40pc of checks on subdivided flats thwarted
Inspectors enforcing a crackdown on subdivided apartments have been unable to enter many of the flats they visited, the development chief said yesterday, as she called on lawmakers to support a law change to make it easier for officials to enter private homes.
The inspectors were either denied entry by, or failed to contact, owners of about 40 per cent of 677 subdivided flats, Secretary for Development Carrie Lam Cheng Yuet-ngor told the Legislative Council.
She said an amendment to the Buildings Ordinance, being debated in Legco, would make it possible for inspectors to get court warrants to enter homes and carry out their duties.
'We are not thinking of using the power to break into flats frequently,' Lam told Legco. 'I understand the importance of individuals' privacy and property-ownership rights. It is not an ideal way to solve the problem of divided flats.' The Legco meeting was discussing improvements to be made after last week's fatal fire in the Fa Yuen Street street market in Mong Kok.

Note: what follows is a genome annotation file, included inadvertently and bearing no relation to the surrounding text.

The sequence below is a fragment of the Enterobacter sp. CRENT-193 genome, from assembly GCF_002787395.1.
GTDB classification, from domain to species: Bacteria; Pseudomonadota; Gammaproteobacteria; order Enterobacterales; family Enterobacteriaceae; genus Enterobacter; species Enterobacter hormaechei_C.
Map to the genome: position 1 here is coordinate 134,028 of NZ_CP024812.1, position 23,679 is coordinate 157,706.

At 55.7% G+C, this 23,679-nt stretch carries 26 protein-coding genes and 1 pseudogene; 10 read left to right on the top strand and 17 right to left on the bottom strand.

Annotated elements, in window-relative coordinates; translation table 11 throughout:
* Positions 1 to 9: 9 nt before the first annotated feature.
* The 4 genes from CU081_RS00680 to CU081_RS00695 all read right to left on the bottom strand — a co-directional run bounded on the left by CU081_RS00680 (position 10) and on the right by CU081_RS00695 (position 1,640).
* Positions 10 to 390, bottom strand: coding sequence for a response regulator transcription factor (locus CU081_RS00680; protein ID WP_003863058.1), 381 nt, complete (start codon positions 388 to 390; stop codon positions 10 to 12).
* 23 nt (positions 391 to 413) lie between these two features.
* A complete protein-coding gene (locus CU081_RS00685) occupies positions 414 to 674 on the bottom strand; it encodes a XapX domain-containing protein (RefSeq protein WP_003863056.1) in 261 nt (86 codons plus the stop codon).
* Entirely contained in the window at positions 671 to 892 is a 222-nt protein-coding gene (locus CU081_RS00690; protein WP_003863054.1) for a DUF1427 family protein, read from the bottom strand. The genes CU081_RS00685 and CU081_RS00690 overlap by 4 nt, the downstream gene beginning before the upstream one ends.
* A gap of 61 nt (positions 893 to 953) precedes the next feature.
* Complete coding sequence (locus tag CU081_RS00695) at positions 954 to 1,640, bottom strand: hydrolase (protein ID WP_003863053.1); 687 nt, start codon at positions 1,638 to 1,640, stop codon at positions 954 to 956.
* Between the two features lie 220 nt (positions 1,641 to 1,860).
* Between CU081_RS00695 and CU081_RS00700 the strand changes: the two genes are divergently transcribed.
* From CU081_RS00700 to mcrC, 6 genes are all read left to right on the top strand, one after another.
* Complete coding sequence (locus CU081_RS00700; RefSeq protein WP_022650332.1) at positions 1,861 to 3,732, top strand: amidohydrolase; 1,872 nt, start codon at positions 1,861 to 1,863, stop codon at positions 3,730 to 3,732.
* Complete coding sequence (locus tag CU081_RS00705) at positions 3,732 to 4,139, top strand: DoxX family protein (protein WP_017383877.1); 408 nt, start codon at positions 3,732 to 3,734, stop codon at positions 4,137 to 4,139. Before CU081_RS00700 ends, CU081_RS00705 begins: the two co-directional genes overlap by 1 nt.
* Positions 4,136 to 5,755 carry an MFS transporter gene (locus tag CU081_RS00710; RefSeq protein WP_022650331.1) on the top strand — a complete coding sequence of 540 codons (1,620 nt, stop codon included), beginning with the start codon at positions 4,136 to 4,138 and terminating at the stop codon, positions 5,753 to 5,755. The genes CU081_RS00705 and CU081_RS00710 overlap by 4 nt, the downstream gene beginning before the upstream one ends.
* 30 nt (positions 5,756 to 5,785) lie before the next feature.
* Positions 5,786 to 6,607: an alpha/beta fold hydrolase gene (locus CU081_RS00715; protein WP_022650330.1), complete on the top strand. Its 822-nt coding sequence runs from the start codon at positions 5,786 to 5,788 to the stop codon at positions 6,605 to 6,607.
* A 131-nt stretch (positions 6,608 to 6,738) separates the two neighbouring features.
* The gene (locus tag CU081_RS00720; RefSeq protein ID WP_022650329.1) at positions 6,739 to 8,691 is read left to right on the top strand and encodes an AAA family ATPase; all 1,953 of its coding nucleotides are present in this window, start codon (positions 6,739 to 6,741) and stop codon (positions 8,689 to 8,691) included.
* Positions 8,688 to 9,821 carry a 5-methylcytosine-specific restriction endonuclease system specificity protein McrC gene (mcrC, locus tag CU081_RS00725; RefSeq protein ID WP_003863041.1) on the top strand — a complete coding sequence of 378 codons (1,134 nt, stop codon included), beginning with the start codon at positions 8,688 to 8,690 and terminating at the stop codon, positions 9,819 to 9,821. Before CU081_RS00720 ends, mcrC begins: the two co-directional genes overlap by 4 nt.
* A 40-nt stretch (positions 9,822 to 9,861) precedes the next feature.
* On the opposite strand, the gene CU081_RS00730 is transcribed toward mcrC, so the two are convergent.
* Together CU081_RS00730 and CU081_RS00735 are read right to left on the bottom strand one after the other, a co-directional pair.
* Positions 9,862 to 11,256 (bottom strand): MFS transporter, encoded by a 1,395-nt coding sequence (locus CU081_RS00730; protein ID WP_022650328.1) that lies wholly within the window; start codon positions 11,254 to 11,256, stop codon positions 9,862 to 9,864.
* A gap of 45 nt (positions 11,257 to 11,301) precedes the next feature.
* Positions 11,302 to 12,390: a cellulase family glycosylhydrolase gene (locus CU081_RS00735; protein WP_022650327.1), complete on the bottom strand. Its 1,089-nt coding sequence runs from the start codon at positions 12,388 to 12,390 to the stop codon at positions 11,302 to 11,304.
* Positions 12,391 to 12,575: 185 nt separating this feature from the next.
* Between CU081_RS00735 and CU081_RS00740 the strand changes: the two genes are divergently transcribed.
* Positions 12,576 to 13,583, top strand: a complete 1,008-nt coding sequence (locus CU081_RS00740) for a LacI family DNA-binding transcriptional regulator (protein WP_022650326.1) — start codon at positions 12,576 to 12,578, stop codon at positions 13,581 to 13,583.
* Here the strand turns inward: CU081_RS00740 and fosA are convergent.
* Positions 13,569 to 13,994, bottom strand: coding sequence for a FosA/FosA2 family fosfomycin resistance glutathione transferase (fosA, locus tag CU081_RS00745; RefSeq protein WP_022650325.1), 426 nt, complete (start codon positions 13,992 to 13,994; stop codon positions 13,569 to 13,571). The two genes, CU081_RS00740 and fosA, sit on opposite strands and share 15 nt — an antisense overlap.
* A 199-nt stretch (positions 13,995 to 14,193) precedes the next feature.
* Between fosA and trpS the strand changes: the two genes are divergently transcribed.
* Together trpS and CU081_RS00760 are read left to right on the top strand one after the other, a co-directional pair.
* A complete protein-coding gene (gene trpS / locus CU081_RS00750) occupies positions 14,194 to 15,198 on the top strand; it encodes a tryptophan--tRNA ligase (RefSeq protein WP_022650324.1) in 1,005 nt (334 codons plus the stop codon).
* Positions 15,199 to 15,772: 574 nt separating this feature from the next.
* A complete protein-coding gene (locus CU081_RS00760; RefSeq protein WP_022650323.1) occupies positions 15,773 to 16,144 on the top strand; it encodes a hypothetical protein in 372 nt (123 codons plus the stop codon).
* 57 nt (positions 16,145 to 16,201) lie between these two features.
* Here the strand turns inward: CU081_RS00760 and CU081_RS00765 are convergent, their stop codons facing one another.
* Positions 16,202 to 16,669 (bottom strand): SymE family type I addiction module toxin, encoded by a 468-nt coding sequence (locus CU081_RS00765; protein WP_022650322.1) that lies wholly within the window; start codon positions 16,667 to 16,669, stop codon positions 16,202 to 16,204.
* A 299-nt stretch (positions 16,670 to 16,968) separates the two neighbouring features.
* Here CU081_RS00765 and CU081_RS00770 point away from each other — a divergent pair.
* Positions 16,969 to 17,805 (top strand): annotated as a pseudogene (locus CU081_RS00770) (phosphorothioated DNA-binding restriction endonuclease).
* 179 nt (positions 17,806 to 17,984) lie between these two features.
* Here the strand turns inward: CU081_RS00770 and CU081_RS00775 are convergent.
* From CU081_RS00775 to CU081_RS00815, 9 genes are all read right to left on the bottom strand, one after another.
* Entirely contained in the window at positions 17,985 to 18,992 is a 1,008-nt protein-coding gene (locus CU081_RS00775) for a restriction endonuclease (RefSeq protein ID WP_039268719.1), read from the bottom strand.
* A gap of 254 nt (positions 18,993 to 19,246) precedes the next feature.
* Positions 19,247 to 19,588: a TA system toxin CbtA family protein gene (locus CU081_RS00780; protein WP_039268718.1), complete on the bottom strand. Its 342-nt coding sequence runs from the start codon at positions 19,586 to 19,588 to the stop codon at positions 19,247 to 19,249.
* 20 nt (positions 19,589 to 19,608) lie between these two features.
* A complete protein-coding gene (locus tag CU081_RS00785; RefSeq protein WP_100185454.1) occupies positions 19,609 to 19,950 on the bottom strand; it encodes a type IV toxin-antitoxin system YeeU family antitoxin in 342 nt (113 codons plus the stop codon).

Officials inspected 105 buildings from April to October, entered 396 flats and issued 657 advisory letters and removal orders, she said. In the next six months, officials aimed to inspect 334 more old buildings situated beside hawker stalls.
Lam urged lawmakers to support the amendment, which would allow inspectors to apply to a magistrate for the issuing of a warrant to enter a property.
The Buildings Department currently uses its power of forced entry, with police officers, only in extreme cases where there is a clear sign of imminent danger or a serious environmental or health hazard.
But Civic Party lawmaker Ronny Tong Ka-wah told the meeting that the government should be adopting a broader focus in all its housing policies. 'It is not just about how to break into divided flats. The focus should be on making better arrangements for the people living inside,' he said.
Meanwhile, Secretary for Food and Health Dr York Chow Yat-ngok told Legco that inspections and enforcement action against hawker stalls had increased since a fire in Fa Yuen Street last year. Over 600 prosecutions were made for obstructions in the past year, but Chow conceded these measures were not enough.